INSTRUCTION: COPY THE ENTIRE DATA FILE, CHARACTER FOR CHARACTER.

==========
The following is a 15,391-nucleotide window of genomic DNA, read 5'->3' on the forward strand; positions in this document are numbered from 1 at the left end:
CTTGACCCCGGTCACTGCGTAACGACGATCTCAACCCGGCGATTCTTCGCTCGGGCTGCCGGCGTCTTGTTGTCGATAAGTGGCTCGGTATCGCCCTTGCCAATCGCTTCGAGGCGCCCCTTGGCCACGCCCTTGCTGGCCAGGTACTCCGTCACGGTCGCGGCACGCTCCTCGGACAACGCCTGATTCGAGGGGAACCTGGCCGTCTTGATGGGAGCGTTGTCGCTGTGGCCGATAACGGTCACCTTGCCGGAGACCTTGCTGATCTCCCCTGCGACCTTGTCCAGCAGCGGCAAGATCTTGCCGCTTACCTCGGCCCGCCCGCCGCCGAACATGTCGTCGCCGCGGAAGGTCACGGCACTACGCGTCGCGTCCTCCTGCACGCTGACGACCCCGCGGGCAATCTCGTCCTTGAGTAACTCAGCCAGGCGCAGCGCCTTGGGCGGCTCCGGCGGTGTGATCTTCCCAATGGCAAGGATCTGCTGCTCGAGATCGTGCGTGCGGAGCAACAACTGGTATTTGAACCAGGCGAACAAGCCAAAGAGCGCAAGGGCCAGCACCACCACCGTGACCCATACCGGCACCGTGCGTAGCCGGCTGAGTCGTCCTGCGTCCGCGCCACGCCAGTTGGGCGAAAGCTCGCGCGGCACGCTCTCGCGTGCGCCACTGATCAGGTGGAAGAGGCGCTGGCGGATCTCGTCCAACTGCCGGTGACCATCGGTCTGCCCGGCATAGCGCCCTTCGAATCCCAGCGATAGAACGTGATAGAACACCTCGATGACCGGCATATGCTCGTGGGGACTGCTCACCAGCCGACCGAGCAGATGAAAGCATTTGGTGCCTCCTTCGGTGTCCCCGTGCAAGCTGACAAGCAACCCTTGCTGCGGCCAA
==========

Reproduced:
The following is a 15,391-nucleotide window of genomic DNA, read 5'->3' on the forward strand; positions in this document are numbered from 1 at the left end:
CTTGACCCCGGTCACTGCGTAACGACGATCTCAACCCGGCGATTCTTCGCTCGGGCTGCCGGCGTCTTGTTGTCGATAAGTGGCTCGGTATCGCCCTTGCCAATCGCTTCGAGGCGCCCCTTGGCCACGCCCTTGCTGGCCAGGTACTCCGTCACGGTCGCGGCACGCTCCTCGGACAACGCCTGATTCGAGGGGAACCTGGCCGTCTTGATGGGAGCGTTGTCGCTGTGGCCGATAACGGTCACCTTGCCGGAGACCTTGCTGATCTCCCCTGCGACCTTGTCCAGCAGCGGCAAGATCTTGCCGCTTACCTCGGCCCGCCCGCCGCCGAACATGTCGTCGCCGCGGAAGGTCACGGCACTACGCGTCGCGTCCTCCTGCACGCTGACGACCCCGCGGGCAATCTCGTCCTTGAGTAACTCAGCCAGGCGCAGCGCCTTGGGCGGCTCCGGCGGTGTGATCTTCCCAATGGCAAGGATCTGCTGCTCGAGATCGTGCGTGCGGAGCAACAACTGGTATTTGAACCAGGCGAACAAGCCAAAGAGCGCAAGGGCCAGCACCACCACCGTGACCCATACCGGCACCGTGCGTAGCCGGCTGAGTCGTCCTGCGTCCGCGCCACGCCAGTTGGGCGAAAGCTCGCGCGGCACGCTCTCGCGTGCGCCACTGATCAGGTGGAAGAGGCGCTGGCGGATCTCGTCCAACTGCCGGTGACCATCGGTCTGCCCGGCATAGCGCCCTTCGAATCCCAGCGATAGAACGTGATAGAACACCTCGATGACCGGCATATGCTCGTGGGGACTGCTCACCAGCCGACCGAGCAGATGAAAGCATTTGGTGCCTCCTTCGGTGTCCCCGTGCAAGCTGACAAGCAACCCTTGCTGCGGCCAA